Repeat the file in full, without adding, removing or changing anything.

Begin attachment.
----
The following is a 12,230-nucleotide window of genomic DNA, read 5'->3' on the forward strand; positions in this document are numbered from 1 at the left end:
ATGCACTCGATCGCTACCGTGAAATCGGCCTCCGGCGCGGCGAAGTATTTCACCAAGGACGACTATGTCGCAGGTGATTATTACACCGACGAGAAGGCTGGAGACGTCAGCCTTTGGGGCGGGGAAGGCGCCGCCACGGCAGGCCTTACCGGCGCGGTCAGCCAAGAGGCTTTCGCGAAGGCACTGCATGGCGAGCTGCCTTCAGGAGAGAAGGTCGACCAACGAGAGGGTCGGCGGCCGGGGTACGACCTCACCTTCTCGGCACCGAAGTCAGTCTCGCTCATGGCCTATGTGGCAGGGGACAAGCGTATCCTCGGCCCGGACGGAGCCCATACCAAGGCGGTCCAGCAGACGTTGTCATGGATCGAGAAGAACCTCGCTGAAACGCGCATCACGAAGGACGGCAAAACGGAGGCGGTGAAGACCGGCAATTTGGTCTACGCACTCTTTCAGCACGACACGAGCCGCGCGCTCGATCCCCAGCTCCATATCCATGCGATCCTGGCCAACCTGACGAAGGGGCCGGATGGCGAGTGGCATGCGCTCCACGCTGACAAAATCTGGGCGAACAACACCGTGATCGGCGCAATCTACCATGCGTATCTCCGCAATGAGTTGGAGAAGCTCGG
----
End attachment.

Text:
The following is a 12,230-nucleotide window of genomic DNA, read 5'->3' on the forward strand; positions in this document are numbered from 1 at the left end:
ATGCACTCGATCGCTACCGTGAAATCGGCCTCCGGCGCGGCGAAGTATTTCACCAAGGACGACTATGTCGCAGGTGATTATTACACCGACGAGAAGGCTGGAGACGTCAGCCTTTGGGGCGGGGAAGGCGCCGCCACGGCAGGCCTTACCGGCGCGGTCAGCCAAGAGGCTTTCGCGAAGGCACTGCATGGCGAGCTGCCTTCAGGAGAGAAGGTCGACCAACGAGAGGGTCGGCGGCCGGGGTACGACCTCACCTTCTCGGCACCGAAGTCAGTCTCGCTCATGGCCTATGTGGCAGGGGACAAGCGTATCCTCGGCCCGGACGGAGCCCATACCAAGGCGGTCCAGCAGACGTTGTCATGGATCGAGAAGAACCTCGCTGAAACGCGCATCACGAAGGACGGCAAAACGGAGGCGGTGAAGACCGGCAATTTGGTCTACGCACTCTTTCAGCACGACACGAGCCGCGCGCTCGATCCCCAGCTCCATATCCATGCGATCCTGGCCAACCTGACGAAGGGGCCGGATGGCGAGTGGCATGCGCTCCACGCTGACAAAATCTGGGCGAACAACACCGTGATCGGCGCAATCTACCATGCGTATCTCCGCAATGAGTTGGAGAAGCTCGG